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Your Dayton Criminal Case: The Basics

Dayton's police department has one of the largest and most efficient forces in the country. This is a good thing for most Dayton residents -- except the ones that end up on the wrong side of a jail cell door. If you've been arrested in Dayton on criminal charges, you may be frustrated and confused, and you're probably wondering what's going to happen next. This article walks you through the steps of a typical criminal case in Dayton so that you can be better prepared for whatever lies ahead.

Arrest, Booking, and Bail

Your arrest will likely occur after a run-in with a Dayton police officer, a Montgomery County sheriff, or an Ohio State highway patrolman. In order for an officer to arrest you in Dayton, he must either have a warrant for your arrest, have witnessed you committing a crime, or have probable cause to believe you've committed a crime. After an officer arrests you, he will inform you of your Miranda rights. If he fails to inform you of your rights, takes you into custody, and interrogates you, it's possible that things you say to that officer won't be allowed to be used against you in court later.

You'll be transported to a police station, sheriff's office, or the Montgomery County Jail for booking after your arrest. There, someone will take your biographical information, fingerprints and photograph. If you're charged with a minor crime, you may be released after booking in exchange for a promise to appear in court. However, for more serious criminal charges, bail is often required for release. You will be held in the Montgomery County Jail until you can post bail.

Criminal Charges

The steps of your case will vary depending on the type of criminal charges you're facing. Ohio classifies crimes as felonies or misdemeanors depending on the maximum penalty that may be imposed for the crime. Misdemeanor crimes carry a maximum penalty of one year's imprisonment, while felony crimes carry a maximum penalty of imprisonment of more than a year. Under Ohio law, there are several degrees of both felonies and misdemeanors.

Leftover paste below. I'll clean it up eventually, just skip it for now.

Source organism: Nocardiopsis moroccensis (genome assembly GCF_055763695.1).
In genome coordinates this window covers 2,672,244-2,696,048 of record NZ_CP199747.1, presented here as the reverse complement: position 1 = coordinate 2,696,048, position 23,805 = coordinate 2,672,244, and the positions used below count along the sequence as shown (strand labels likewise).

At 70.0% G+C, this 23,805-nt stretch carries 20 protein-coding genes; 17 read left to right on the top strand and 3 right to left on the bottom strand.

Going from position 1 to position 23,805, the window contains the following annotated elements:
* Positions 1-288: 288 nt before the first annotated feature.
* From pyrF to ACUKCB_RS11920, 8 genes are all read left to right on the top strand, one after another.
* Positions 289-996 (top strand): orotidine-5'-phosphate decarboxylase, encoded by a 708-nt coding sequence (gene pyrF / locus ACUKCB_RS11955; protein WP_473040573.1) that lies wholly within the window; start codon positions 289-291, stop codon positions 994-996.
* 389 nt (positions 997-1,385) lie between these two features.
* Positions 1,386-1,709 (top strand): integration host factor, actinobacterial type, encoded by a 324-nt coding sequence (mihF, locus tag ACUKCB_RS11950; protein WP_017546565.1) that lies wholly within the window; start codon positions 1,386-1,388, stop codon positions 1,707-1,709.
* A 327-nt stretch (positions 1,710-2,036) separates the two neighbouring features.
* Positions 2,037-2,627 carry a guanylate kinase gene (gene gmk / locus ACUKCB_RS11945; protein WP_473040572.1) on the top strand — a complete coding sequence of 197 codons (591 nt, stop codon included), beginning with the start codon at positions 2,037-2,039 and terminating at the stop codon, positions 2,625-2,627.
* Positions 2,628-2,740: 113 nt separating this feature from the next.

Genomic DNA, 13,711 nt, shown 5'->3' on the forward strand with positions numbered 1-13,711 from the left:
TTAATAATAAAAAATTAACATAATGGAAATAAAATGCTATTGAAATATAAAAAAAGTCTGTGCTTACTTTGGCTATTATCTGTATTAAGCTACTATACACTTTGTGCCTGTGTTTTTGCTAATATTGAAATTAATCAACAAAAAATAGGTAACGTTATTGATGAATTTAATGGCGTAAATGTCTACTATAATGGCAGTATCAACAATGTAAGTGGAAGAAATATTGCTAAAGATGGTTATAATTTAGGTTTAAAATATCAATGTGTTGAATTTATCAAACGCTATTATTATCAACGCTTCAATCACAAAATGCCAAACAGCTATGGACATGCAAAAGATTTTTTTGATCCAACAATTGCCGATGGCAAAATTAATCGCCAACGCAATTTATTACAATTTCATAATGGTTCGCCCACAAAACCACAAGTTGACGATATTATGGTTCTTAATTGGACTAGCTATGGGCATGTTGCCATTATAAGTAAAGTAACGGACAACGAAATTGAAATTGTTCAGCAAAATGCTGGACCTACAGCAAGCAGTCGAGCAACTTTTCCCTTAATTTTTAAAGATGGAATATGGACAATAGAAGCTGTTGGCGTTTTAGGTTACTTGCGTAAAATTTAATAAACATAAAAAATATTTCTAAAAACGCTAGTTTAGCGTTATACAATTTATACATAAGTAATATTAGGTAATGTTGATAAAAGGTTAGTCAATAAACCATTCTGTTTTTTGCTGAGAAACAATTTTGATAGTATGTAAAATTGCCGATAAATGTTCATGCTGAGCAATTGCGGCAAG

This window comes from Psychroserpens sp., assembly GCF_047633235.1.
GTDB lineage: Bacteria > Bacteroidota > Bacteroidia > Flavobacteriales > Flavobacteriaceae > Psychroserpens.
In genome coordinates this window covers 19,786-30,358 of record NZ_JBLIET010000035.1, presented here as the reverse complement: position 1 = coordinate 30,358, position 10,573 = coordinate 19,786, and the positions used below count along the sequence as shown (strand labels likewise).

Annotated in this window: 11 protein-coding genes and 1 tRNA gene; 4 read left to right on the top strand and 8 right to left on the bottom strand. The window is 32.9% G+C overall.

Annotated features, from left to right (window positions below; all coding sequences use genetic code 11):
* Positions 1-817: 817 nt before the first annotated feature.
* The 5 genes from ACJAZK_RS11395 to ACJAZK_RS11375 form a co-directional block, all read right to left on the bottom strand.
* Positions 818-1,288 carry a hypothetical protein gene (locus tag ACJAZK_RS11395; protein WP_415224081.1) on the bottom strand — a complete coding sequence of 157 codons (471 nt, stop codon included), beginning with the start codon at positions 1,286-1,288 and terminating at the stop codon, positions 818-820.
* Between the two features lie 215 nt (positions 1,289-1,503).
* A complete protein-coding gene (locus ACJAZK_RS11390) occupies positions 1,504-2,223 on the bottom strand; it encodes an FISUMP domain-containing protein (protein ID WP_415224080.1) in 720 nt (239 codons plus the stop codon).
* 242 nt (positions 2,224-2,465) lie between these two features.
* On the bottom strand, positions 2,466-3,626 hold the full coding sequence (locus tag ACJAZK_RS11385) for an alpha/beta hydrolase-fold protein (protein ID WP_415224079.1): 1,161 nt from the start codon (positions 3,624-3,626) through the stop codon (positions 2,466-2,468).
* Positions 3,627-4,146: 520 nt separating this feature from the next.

The arraignment is your first appearance in court. Regardless of whether you've been charged with a felony or misdemeanor, if you were arrested in Dayton, your arraignment will take place at the Dayton Municipal Court. The judge will inform you of the charges against you, your right to be represented by an attorney, and the maximum penalty you could receive. If you've been charged with a felony, the judge will also explain that you have the right to a preliminary hearing in which the judge examines the evidence against you and decides whether or not there is enough evidence to support the charge.

After you've been asked if you understand the charges against you, the judge will ask you to plead "guilty" or "not guilty." For misdemeanors, you may also choose a third plea of "no contest." A no contest plea functions like a guilty plea in the criminal courts, but if someone sues you in civil court, the plea can't be used against you in the civil trial.

If you're represented by an attorney and you plan to plead "not guilty", your attorney may file a written appearance and a plea of "not guilty" for you so that you don't need to attend the arraignment. If you plead "guilty" at your arraignment, the judge will then schedule a sentencing hearing.

Pre-Trial Conference and Motions

After your arraignment, your attorney will gather all of the evidence against you and consider how to proceed with your case. He or she may make pre-trial motions to compel the prosecution to share evidence or even to have the case against you dismissed.

At the pre-trial conference between your attorney and the prosecutor, your attorney may negotiate a plea bargain to get the prosecution to reduce the charges against you in exchange for a guilty plea. The majority of criminal cases are resolved through plea bargains.


If your criminal case is one of the few cases to make it to the trial stage, your trial will have several phases. The prosecution and your defense attorney will make opening statements, call and cross-examine witnesses, present evidence, and make closing statements. The judge will give jury instructions regarding the issues the jury must decide in your case. The jury will exit the courtroom to deliberate in secret and will return to the courtroom to announce its verdict.

If the verdict is not guilty, you'll be free to go. If the verdict is guilty, the judge will schedule a sentencing hearing, which may take place immediately after your trial. In Ohio, sentencing laws are complex. Sentences vary depending on the conviction and the facts of each case. Penalties commonly include imprisonment, fines, probation, community service, and attendance at programs aimed at rehabilitation and education.

Now that you've learned a bit more about your Dayton criminal case, check out FindLaw's Criminal Law section for more general information about criminal law and procedure.

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